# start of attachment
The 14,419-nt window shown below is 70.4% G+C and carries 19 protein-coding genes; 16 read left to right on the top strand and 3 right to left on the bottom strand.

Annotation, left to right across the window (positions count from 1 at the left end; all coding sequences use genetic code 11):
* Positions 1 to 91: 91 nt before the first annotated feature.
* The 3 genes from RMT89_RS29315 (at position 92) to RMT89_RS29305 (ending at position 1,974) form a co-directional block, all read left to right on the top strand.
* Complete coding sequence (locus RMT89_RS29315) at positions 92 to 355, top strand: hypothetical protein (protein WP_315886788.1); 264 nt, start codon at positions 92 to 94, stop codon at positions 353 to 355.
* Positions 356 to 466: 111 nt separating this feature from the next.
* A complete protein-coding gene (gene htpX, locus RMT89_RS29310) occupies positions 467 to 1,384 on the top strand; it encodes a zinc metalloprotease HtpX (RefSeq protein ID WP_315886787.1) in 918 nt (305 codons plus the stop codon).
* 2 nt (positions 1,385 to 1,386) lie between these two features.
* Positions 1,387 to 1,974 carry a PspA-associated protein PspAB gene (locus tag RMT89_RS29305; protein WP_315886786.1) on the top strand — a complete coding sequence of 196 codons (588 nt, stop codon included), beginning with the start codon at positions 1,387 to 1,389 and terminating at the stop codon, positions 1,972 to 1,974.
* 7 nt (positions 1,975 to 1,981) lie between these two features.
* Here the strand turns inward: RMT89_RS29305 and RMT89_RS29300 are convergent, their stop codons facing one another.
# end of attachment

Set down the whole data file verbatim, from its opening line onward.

The 14,419-nt window shown below is 70.4% G+C and carries 19 protein-coding genes; 16 read left to right on the top strand and 3 right to left on the bottom strand.

Annotation, left to right across the window (positions count from 1 at the left end; all coding sequences use genetic code 11):
* Positions 1 to 91: 91 nt before the first annotated feature.
* The 3 genes from RMT89_RS29315 (at position 92) to RMT89_RS29305 (ending at position 1,974) form a co-directional block, all read left to right on the top strand.
* Complete coding sequence (locus RMT89_RS29315) at positions 92 to 355, top strand: hypothetical protein (protein WP_315886788.1); 264 nt, start codon at positions 92 to 94, stop codon at positions 353 to 355.
* Positions 356 to 466: 111 nt separating this feature from the next.
* A complete protein-coding gene (gene htpX, locus RMT89_RS29310) occupies positions 467 to 1,384 on the top strand; it encodes a zinc metalloprotease HtpX (RefSeq protein ID WP_315886787.1) in 918 nt (305 codons plus the stop codon).
* 2 nt (positions 1,385 to 1,386) lie between these two features.
* Positions 1,387 to 1,974 carry a PspA-associated protein PspAB gene (locus tag RMT89_RS29305; protein WP_315886786.1) on the top strand — a complete coding sequence of 196 codons (588 nt, stop codon included), beginning with the start codon at positions 1,387 to 1,389 and terminating at the stop codon, positions 1,972 to 1,974.
* 7 nt (positions 1,975 to 1,981) lie between these two features.
* Here the strand turns inward: RMT89_RS29305 and RMT89_RS29300 are convergent, their stop codons facing one another.